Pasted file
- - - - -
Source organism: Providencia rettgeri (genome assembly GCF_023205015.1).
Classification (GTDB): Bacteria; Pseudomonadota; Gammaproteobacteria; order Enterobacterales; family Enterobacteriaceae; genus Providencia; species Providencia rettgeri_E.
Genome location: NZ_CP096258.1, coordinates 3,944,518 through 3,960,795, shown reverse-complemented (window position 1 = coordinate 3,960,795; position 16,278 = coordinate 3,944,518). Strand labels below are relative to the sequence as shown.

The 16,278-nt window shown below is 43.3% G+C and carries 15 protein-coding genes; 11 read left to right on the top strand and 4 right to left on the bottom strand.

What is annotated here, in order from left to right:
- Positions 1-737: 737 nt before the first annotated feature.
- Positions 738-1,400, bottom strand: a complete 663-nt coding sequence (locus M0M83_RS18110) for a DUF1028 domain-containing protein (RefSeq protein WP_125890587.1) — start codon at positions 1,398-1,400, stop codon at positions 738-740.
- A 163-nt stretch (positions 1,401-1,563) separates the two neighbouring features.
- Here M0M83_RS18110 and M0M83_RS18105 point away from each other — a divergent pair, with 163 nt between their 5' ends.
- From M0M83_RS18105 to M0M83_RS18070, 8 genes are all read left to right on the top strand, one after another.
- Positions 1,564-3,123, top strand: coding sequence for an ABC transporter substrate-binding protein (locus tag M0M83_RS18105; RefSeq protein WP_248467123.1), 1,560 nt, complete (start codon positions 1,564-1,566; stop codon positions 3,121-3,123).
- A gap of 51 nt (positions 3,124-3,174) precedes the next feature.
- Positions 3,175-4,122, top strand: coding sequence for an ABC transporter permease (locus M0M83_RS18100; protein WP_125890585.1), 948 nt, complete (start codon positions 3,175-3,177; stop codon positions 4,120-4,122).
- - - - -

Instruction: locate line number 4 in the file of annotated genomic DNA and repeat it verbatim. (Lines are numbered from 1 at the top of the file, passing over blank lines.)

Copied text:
The 16,278-nt window shown below is 43.3% G+C and carries 15 protein-coding genes; 11 read left to right on the top strand and 4 right to left on the bottom strand.